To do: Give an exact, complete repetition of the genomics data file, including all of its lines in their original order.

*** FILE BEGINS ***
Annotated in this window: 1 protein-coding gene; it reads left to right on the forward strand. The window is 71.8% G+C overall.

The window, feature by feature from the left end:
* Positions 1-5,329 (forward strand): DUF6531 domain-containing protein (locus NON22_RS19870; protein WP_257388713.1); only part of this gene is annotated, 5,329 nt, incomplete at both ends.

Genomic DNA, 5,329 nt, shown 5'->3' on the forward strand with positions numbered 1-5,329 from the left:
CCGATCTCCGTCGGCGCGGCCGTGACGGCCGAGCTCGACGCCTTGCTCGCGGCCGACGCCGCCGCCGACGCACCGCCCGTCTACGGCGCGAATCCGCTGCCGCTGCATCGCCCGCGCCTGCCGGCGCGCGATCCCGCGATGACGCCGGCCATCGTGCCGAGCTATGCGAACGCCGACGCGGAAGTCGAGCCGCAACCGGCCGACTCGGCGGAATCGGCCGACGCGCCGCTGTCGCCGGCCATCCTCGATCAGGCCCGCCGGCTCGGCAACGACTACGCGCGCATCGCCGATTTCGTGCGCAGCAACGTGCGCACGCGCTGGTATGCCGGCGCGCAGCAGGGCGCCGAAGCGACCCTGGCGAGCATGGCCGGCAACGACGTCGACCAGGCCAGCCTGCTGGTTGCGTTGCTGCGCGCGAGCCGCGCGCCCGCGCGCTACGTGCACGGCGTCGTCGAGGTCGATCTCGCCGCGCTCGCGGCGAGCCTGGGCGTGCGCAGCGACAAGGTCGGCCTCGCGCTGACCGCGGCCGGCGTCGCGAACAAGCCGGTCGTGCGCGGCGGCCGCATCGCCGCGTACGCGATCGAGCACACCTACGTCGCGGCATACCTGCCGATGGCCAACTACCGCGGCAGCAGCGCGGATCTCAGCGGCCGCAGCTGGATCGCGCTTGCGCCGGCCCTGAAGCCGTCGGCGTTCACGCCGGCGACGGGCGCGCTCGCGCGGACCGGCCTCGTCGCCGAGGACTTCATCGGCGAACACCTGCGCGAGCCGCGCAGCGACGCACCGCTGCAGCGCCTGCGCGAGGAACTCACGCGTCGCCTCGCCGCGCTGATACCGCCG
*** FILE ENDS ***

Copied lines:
Annotated in this window: 1 protein-coding gene; it reads left to right on the forward strand. The window is 71.8% G+C overall.

The window, feature by feature from the left end:
* Positions 1-5,329 (forward strand): DUF6531 domain-containing protein (locus NON22_RS19870; protein WP_257388713.1); only part of this gene is annotated, 5,329 nt, incomplete at both ends.

Genomic DNA, 5,329 nt, shown 5'->3' on the forward strand with positions numbered 1-5,329 from the left:
CCGATCTCCGTCGGCGCGGCCGTGACGGCCGAGCTCGACGCCTTGCTCGCGGCCGACGCCGCCGCCGACGCACCGCCCGTCTACGGCGCGAATCCGCTGCCGCTGCATCGCCCGCGCCTGCCGGCGCGCGATCCCGCGATGACGCCGGCCATCGTGCCGAGCTATGCGAACGCCGACGCGGAAGTCGAGCCGCAACCGGCCGACTCGGCGGAATCGGCCGACGCGCCGCTGTCGCCGGCCATCCTCGATCAGGCCCGCCGGCTCGGCAACGACTACGCGCGCATCGCCGATTTCGTGCGCAGCAACGTGCGCACGCGCTGGTATGCCGGCGCGCAGCAGGGCGCCGAAGCGACCCTGGCGAGCATGGCCGGCAACGACGTCGACCAGGCCAGCCTGCTGGTTGCGTTGCTGCGCGCGAGCCGCGCGCCCGCGCGCTACGTGCACGGCGTCGTCGAGGTCGATCTCGCCGCGCTCGCGGCGAGCCTGGGCGTGCGCAGCGACAAGGTCGGCCTCGCGCTGACCGCGGCCGGCGTCGCGAACAAGCCGGTCGTGCGCGGCGGCCGCATCGCCGCGTACGCGATCGAGCACACCTACGTCGCGGCATACCTGCCGATGGCCAACTACCGCGGCAGCAGCGCGGATCTCAGCGGCCGCAGCTGGATCGCGCTTGCGCCGGCCCTGAAGCCGTCGGCGTTCACGCCGGCGACGGGCGCGCTCGCGCGGACCGGCCTCGTCGCCGAGGACTTCATCGGCGAACACCTGCGCGAGCCGCGCAGCGACGCACCGCTGCAGCGCCTGCGCGAGGAACTCACGCGTCGCCTCGCCGCGCTGATACCGCCG